In the section of No Day called Moscow, Olesha writes about several famous Russian writers he befriended in the early twentieth century. He was particularly close with the futurist poet Vladimir Mayakovsky, who committed suicide ... leading to this amazing memory:
When the evening after his death we had gathered on Gendrikov Lane in ... the Briks' apartment [where Mayakovsky had been living], we suddenly heard loud noises coming from Mayakovsky's room--very loud noises, unceremoniously loud, as if somebody were chopping wood. It was the opening of Mayakovsky's cranium to allow the removal of his brain. We listened in horror-struck silence. Then a man in a white gown and boots came out of the room--either an attendant or a medical assistant, but a stranger to us--and in his hands he held a basin covered with a white cloth raised in the middle almost like a pyramid, indeed, just as if that soldier in boots had been carrying a paschal cream-cheese pudding. In the basin was Mayakovsky's brain.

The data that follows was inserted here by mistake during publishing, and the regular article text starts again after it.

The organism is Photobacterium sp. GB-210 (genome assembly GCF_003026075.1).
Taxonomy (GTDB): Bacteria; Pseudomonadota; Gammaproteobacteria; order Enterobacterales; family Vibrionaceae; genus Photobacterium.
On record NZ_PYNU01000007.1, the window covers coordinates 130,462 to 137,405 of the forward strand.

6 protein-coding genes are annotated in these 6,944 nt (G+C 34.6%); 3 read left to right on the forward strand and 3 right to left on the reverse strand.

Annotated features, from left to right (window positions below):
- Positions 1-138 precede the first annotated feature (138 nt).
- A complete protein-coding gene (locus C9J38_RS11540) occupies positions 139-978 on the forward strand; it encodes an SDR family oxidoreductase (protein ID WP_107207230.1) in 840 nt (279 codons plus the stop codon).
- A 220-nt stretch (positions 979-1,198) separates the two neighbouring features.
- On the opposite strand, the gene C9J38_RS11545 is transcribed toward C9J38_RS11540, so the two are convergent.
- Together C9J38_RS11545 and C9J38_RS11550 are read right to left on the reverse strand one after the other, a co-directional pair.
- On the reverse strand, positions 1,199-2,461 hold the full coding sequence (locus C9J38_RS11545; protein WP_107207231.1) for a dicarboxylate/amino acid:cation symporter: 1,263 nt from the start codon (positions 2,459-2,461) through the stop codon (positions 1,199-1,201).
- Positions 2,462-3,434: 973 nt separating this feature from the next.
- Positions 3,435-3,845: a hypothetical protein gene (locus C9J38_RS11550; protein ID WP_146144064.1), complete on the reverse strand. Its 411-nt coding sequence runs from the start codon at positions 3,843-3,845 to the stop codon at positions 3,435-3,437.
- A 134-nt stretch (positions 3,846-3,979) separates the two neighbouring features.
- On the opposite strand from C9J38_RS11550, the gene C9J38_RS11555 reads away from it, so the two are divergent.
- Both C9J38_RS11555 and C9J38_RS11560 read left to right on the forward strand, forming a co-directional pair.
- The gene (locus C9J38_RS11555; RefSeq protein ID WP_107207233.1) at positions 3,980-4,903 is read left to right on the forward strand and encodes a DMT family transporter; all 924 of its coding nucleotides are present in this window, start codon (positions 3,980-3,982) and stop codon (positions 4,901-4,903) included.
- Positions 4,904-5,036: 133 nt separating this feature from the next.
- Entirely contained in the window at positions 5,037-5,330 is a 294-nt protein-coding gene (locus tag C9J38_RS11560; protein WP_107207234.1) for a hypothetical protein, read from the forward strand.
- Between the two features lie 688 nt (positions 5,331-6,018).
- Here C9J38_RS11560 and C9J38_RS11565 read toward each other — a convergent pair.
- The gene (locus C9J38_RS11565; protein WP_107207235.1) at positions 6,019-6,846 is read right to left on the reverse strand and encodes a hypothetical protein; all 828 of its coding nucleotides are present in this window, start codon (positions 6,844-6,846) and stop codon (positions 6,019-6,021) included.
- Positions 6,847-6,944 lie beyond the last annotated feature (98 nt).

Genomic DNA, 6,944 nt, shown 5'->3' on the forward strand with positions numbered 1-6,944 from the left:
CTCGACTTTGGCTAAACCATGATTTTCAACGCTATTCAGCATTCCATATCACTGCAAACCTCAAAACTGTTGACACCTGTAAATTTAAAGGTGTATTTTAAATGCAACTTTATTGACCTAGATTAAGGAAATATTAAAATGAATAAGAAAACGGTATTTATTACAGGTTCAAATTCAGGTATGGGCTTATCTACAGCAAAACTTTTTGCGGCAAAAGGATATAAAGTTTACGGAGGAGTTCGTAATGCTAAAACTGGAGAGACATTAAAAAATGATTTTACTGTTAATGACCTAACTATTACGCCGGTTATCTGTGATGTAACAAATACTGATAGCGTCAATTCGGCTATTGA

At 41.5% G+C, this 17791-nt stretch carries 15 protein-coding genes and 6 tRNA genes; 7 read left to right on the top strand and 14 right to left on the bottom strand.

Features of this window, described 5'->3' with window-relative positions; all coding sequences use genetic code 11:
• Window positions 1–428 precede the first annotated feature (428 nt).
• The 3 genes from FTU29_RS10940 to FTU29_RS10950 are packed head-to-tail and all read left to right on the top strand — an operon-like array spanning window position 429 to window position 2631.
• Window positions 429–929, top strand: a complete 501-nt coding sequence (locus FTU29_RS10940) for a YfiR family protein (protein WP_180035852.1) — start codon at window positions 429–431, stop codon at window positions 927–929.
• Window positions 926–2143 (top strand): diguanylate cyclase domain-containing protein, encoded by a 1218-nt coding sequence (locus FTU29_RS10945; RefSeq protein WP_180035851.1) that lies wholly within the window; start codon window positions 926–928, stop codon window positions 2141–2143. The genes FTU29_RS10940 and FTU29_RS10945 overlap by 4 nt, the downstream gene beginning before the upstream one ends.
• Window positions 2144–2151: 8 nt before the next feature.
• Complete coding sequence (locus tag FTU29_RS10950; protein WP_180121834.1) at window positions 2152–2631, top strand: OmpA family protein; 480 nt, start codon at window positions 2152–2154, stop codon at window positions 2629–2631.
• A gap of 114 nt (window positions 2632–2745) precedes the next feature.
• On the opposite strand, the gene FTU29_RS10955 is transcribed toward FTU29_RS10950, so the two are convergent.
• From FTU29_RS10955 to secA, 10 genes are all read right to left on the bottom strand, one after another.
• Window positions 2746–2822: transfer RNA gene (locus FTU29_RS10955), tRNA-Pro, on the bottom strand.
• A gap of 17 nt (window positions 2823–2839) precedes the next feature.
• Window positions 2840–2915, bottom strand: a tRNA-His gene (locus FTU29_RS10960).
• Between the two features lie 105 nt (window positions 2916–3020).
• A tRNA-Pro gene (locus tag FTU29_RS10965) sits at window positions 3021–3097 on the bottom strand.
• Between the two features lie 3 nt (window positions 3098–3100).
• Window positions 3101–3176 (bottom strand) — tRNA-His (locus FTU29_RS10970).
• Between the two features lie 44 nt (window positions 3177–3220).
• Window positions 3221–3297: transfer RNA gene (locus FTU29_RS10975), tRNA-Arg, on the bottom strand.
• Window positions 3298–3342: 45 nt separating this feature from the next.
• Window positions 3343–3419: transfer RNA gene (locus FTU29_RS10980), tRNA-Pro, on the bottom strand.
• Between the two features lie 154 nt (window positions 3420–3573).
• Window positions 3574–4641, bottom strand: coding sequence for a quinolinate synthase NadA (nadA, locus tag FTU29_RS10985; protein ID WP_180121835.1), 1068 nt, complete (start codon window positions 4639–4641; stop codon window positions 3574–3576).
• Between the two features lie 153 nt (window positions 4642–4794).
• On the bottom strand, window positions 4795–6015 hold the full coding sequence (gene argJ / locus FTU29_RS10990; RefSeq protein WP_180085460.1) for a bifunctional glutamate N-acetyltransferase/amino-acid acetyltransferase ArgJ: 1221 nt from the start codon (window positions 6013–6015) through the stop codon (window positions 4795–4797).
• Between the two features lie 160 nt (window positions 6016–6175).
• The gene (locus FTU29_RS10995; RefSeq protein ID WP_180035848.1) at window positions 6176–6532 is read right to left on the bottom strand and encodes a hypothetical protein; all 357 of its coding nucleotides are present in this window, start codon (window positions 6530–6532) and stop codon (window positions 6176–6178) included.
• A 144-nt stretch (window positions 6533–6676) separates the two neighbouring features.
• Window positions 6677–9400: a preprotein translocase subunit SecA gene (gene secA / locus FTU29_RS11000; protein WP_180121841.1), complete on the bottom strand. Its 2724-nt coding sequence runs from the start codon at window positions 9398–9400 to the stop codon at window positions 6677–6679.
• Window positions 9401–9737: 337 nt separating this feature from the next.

This scene, surreal even by Olesha's standards, defies belief. And yet, recently, an intrepid reporter from Vice Magazine, Joy Neumeyer, paid a visit to the Moscow Brain Institute. There she found Mayakovsky's brain, residing in a jar alongside those of many other luminaries. She even quotes Olesha to explain how the brain got there.
So Olesha was not making this up. As Neumeyer explains, "When a Soviet celebrity died, the brain-collection process worked in one of two ways. Sometimes, the family or the deceased had already agreed to give their brains to the Institute. Or—as in the case of Mayakovsky—they came without asking."